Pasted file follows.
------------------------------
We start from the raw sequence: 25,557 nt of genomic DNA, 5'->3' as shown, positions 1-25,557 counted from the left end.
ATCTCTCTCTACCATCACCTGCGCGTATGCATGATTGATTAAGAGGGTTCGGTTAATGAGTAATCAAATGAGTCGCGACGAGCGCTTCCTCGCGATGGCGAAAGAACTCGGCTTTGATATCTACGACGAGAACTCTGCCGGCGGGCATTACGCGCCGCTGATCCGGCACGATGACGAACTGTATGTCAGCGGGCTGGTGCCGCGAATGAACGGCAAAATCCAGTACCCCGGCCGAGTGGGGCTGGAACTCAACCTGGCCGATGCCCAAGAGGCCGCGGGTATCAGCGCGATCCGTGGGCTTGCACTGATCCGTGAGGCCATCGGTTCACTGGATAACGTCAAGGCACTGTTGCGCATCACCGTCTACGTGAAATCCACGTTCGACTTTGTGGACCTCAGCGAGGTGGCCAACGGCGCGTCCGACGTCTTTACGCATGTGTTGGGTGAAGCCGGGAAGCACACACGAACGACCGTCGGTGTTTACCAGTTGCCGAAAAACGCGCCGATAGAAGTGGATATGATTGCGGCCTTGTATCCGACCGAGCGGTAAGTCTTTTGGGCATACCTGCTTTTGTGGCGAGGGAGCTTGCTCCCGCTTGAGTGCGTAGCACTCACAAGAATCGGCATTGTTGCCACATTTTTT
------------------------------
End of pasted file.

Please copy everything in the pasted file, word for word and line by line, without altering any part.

We start from the raw sequence: 25,557 nt of genomic DNA, 5'->3' as shown, positions 1-25,557 counted from the left end.
ATCTCTCTCTACCATCACCTGCGCGTATGCATGATTGATTAAGAGGGTTCGGTTAATGAGTAATCAAATGAGTCGCGACGAGCGCTTCCTCGCGATGGCGAAAGAACTCGGCTTTGATATCTACGACGAGAACTCTGCCGGCGGGCATTACGCGCCGCTGATCCGGCACGATGACGAACTGTATGTCAGCGGGCTGGTGCCGCGAATGAACGGCAAAATCCAGTACCCCGGCCGAGTGGGGCTGGAACTCAACCTGGCCGATGCCCAAGAGGCCGCGGGTATCAGCGCGATCCGTGGGCTTGCACTGATCCGTGAGGCCATCGGTTCACTGGATAACGTCAAGGCACTGTTGCGCATCACCGTCTACGTGAAATCCACGTTCGACTTTGTGGACCTCAGCGAGGTGGCCAACGGCGCGTCCGACGTCTTTACGCATGTGTTGGGTGAAGCCGGGAAGCACACACGAACGACCGTCGGTGTTTACCAGTTGCCGAAAAACGCGCCGATAGAAGTGGATATGATTGCGGCCTTGTATCCGACCGAGCGGTAAGTCTTTTGGGCATACCTGCTTTTGTGGCGAGGGAGCTTGCTCCCGCTTGAGTGCGTAGCACTCACAAGAATCGGCATTGTTGCCACATTTTTT